I. JURISDICTION

Plaintiff sues under 42 U.S.C. § 1983 for violations of his fourteenth amendment rights by the State of New Jersey. This court has jurisdiction over such claims by virtue of 28 U.S.C. § 1343(3) and (4). He principally claims that defendants are denying him equal protection of the laws. The complaint states a constitutional claim that is not "insubstantial" or "frivolous." Bell v. Hood, 327 U.S. 678, 682-83, 66 S.Ct. 773, 776, 90 L.Ed. 939 (1946). It is well within the traditional meaning of civil rights or equal rights, as specified in the jurisdictional statute; it is not simply a federal statutory claim appended to § 1983 for jurisdictional purposes. See Chapman v. Houston Welfare Rights Org., 441 U.S. 600, 99 S.Ct. 1905, 60 L.Ed.2d 508 (1979).

The question remains whether this is an impermissible attempt to "appeal" a decision of the New Jersey Supreme Court to this court. Federal district courts have no authority to hear appeals from state court decisions. District of Columbia Court of Appeals v. Feldman, 460 U.S. 462, 103 S.Ct. 1303, 1311, 75 L.Ed.2d 206 (1983); Atlantic Coast Line R. Co. v. Brotherhood of Locomotive Engineers, 398 U.S. 281, 296, 90 S.Ct. 1739, 1748, 26 L.Ed.2d 234 (1970). That power is reserved to the Supreme Court by virtue of 28 U.S.C. § 1257. Where, as here, state courts have been granted rulemaking power, the line is sometimes thinly drawn between appeals of a state judicial decision and civil suits challenging court-made rules on federal grounds. The latter may be heard in federal district court; the former may not.

The Supreme Court, in District of Columbia, supra, recently explored the distinction between judicial and administrative acts by state courts. It held that the appellate court's refusal to waive its own rule requiring attendance at an ABA-accredited law school as a prerequisite to admission to the bar was a judicial act. The Court emphasized that appellant had received Feldman's application, applied the local law to the facts of the case, and adjudicated his rights. The court in such a case

investigates, declares and enforces liabilities as they stand upon present or past facts and under laws supposed already to exist.... Legislation on the other hand looks to the future and changes existing conditions by making a new rule to be applied thereafter to all or some part of those subject to its power.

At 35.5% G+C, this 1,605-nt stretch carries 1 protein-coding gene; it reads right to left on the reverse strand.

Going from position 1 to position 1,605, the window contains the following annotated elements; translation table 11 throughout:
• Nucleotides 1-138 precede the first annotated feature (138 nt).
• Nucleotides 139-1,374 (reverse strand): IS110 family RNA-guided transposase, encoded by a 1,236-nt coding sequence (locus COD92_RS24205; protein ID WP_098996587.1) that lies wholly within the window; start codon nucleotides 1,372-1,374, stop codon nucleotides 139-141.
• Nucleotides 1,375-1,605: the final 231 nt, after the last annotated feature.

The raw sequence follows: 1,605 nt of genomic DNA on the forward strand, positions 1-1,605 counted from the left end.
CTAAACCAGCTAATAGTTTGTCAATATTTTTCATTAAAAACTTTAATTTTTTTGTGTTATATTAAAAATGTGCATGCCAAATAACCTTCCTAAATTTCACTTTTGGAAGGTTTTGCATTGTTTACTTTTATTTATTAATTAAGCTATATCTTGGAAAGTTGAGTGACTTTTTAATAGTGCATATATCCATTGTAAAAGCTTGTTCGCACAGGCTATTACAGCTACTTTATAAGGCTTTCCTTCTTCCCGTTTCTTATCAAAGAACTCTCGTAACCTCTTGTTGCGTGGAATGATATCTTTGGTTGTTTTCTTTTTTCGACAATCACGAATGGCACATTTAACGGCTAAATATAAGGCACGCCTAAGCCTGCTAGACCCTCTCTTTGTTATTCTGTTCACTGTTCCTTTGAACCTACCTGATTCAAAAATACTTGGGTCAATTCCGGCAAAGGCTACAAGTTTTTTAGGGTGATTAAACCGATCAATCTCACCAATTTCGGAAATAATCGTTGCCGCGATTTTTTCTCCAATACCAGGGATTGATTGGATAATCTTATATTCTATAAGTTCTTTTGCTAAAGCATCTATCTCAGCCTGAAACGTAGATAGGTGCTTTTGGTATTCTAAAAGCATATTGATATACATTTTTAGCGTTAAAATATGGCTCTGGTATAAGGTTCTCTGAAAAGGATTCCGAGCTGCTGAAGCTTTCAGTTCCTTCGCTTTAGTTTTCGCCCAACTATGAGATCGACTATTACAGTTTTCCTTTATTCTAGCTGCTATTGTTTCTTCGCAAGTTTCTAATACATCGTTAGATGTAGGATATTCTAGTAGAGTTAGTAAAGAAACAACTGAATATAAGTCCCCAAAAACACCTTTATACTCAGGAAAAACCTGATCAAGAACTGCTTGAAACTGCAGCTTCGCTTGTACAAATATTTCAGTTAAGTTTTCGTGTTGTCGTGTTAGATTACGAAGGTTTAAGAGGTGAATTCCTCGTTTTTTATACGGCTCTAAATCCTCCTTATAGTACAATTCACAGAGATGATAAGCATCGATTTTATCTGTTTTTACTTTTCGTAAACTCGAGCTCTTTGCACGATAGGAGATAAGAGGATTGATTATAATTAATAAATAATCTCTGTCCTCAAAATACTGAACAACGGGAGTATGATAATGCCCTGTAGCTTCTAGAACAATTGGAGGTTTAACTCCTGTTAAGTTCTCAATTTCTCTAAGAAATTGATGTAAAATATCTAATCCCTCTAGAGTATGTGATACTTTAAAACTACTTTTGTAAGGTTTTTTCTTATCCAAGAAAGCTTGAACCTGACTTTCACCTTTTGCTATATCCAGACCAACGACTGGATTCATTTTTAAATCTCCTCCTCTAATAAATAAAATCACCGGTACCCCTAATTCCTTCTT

Id., 103 S.Ct. at 1312 (quoting Prentis v. Atlantic Coast Line, 211 U.S. 210, 226, 29 S.Ct. 67, 69, 53 L.Ed. 150 (1908)). The Supreme Court held that the applicants could challenge the appellate court's refusal to waive its rules only by way of appeal. Plaintiffs' constitutional challenges to the rules themselves, however, were properly before the district court.

Looking not to the form, but to the "character of the proceedings," id., 211 U.S. at 226, 29 S.Ct. at 69, I have little doubt that plaintiff here challenges the rules themselves. Promulgated by administrative directive on December 4, 1975, they clearly have prospective general application. Plaintiff's chief line of attack depends on the fact that the rules govern only pensioned judges. Thus plaintiff's grounds for objection are inherent in the regulations, and do not turn on any particular application of them.

The Supreme Court has often recognized that a state court may "act in a non-judicial capacity in promulgating rules regulating the bar." District of Columbia, supra, 103 S.Ct. at 1316. See Supreme Court of Virginia v. Consumers Union, 446 U.S. 719, 731, 100 S.Ct. 1967, 1974, 64 L.Ed.2d 641 (1980); Lathrop v. Donohue, 367 U.S. 820, 827, 81 S.Ct. 1826, 1829, 6 L.Ed.2d 1191 (1961) (plurality opinion). When it does, its rules may be challenged by way of a suit in federal district court; for purposes of 28 U.S.C. § 1257, nonadjudicative rules stand on the same basis as state statutes or administrative regulations.

I find that this court has jurisdiction over plaintiff's claim. I would not have jurisdiction over a claim that the state Supreme Court erroneously applied its rules to the facts of plaintiff's case, but plaintiff makes no such claim.1 This is a "civil action" under 28 U.S.C. § 1343; it is not an "appeal" under 28 U.S.C. § 1257.

II. ABSTENTION

Defendants argue that I should abstain from deciding this question. They state that the matter is best left to the state courts. Plaintiff in their view may bring a state court action and eventually carry the matter to the state Supreme Court, sitting in its adjudicative rather than its rulemaking capacity. Nevertheless, I find abstention unwarranted here.

Concededly, the regulation of the legal profession traditionally has lain with the state. The state has broad power to establish professional standards, particularly with regard to the legal profession....